Influencer marketing frustrations: what to pay influencers

As influencers have become an increasingly important part of marketing campaigns, many brands have noted escalating costs for influencer content and distribution. Gone are the days when gifting alone attracted mid-tier influencers, and those who once charged hundreds per post are now setting their rates much higher.

Fortunately, also gone are the days when marketers had to guess an influencer’s worth. Thanks to increasing transparency and better measurements for ROI, marketers can now determine just how much revenue, engagement and awareness an influencer has contributed to their brand, making it much easier to evaluate their value. By looking at the ROI, many brands are finding that despite increased rates, Influencer Marketing is still the most cost-effective strategy for reaching an audience in a way that inspires real action.

As you negotiate with influencers for your own campaigns, here are three important factors to consider:

The value of content

Influencer collaborations aren’t just an opportunity to reach your target audience; they’re also an opportunity to add compelling content to future campaigns, including your own social media efforts, newsletters and EDMs, where influencer content has proven particularly effective, boosting open rates, click-through rates and overall purchase rates. Studies also show that readers spend 7 times longer viewing influencer content than they do ad content.

When negotiating with influencers, mentally separate the value of content from the value of distribution. How do the influencer’s rates compare with the costs of producing professional imagery in-house? What image rights will you have? Thinking of content separately from publication will allow you to better assess the value of a collaboration.

Control of the message

Given their similarities, it can be easy to confuse Influencer Marketing with PR, but it’s important to remember how these strategies differ. An organic post, even if prompted by your PR agency, is not Influencer Marketing. You get free exposure and an objective endorsement, but what you lack is control.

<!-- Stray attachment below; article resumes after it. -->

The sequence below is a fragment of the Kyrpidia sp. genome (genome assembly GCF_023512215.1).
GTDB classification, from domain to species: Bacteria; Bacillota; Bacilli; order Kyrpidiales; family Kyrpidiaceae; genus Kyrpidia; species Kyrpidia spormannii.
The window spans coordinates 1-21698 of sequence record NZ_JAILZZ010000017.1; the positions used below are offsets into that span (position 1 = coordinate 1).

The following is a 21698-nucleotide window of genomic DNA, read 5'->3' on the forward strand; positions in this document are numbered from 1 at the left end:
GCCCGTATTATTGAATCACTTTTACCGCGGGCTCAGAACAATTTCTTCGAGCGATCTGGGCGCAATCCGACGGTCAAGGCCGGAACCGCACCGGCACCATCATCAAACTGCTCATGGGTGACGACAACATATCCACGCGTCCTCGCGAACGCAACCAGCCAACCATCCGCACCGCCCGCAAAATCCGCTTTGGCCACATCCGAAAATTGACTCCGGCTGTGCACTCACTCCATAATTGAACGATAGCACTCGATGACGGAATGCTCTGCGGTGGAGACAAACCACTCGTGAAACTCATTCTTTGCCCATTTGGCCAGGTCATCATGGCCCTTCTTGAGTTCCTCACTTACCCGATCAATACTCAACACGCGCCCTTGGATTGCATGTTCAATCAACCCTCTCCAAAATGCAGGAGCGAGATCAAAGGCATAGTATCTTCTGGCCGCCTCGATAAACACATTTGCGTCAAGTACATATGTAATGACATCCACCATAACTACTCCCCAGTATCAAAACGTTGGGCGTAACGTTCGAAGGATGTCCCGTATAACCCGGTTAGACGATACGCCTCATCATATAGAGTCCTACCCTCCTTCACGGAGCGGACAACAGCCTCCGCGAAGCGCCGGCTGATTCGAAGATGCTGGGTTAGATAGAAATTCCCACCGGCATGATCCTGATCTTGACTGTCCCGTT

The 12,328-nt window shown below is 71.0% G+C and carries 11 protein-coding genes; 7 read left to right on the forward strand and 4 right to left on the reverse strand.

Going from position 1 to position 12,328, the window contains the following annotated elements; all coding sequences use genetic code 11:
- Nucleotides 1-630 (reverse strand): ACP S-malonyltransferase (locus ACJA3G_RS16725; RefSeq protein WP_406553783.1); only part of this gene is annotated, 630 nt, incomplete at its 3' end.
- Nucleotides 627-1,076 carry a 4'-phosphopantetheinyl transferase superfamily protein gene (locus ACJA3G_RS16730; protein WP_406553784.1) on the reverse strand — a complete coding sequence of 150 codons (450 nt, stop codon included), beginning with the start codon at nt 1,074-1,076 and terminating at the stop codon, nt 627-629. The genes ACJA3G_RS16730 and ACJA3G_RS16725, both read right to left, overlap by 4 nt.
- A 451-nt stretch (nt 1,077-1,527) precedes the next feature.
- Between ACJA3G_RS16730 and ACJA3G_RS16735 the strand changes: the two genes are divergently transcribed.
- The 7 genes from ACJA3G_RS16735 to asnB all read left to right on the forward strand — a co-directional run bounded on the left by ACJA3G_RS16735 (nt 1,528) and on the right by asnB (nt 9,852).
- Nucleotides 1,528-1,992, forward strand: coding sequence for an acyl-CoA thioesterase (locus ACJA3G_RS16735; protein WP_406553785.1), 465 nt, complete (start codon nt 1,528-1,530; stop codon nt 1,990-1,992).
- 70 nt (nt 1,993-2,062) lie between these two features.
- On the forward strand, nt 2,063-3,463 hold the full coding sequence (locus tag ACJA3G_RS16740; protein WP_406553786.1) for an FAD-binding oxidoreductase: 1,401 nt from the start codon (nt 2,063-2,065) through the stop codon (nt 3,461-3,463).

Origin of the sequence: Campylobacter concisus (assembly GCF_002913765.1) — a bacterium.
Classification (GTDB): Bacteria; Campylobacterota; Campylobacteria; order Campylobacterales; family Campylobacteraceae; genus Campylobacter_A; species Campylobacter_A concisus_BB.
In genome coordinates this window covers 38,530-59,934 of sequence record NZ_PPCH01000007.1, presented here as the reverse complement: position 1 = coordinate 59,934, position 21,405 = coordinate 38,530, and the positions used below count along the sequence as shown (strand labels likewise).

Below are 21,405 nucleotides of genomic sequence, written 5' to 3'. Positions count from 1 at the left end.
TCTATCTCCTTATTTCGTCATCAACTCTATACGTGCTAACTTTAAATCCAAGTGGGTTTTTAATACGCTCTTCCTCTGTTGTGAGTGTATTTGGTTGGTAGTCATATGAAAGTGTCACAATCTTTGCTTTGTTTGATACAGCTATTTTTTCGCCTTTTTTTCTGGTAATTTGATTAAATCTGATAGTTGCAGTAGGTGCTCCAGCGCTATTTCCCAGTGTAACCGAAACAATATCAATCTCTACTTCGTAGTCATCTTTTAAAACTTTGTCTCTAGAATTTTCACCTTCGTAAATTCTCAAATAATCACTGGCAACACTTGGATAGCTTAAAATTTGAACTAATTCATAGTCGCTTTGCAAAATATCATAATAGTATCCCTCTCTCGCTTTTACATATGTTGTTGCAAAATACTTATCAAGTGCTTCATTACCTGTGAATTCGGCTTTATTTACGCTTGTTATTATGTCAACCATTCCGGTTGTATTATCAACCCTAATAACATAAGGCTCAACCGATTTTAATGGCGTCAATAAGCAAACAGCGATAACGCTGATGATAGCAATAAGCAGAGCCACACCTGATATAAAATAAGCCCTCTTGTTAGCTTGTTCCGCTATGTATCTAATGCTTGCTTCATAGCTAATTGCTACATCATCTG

With Influencer Marketing, you are engaging an influencer in business, not simply making content suggestions. You therefore have a voice in how your brand is portrayed, the calls-to-action used, and the messaging. Influencer Marketing works best, of course, when a genuine relationship exists between influencers and brands. But ultimately, if you expect guaranteed exposure and some control over an influencer’s content, this is marketing, not PR. An influencer’s rate should therefore reflect this control, and not just the exposure.

Influencer motivation

Another important factor to consider as you determine influencer compensation — particularly when choosing between gifting and payment — is the importance of timing and influencer motivation. Influencers who receive products or services ahead of publishing have less intrinsic motivation to fulfill specific obligations than those who know their payment relies on meeting requirements. So if you’re a retail brand planning for a specific shopping season or an event producer promoting an upcoming trade show, paying influencers upon completion of their work will better ensure the content is published when it has the greatest impact.

Bottom Line: Focus on your ROI

Ultimately, your marketing dollars are only well-spent if you see a return. Spending $4,000 for an Instagram post sounds expensive, but it makes good business sense if you earn a multiple of that in revenue. Likewise, gifting might seem cost-effective, but giving away product gets expensive very quickly if you aren’t reaching your marketing goals. Fortunately, the ROI for influencer marketing across all industries is strong — 11x higher, in fact, than that of digital display ads and 4x higher than brand-shared content.

As you assess Influencer Marketing ROI, it’s important to remember to include more factors than immediate sales. Influencer Marketing can boost brand awareness, strengthen loyalty, and even help you gain a stronger foothold in a new market. Establishing Key Performance Indicators (KPIs) ahead of your campaign will help you better determine whether your campaign is a success, and more easily establish the return on your Influencer Marketing investment.

Only by evaluating each of the above factors — from the value of professional imagery to the creative control over influencer content — can you assess the true value of an influencer collaboration. Influencer rates may have risen, but in terms of reaching KPIs, so has their value.

This article first appeared on the Shopping Links blog.

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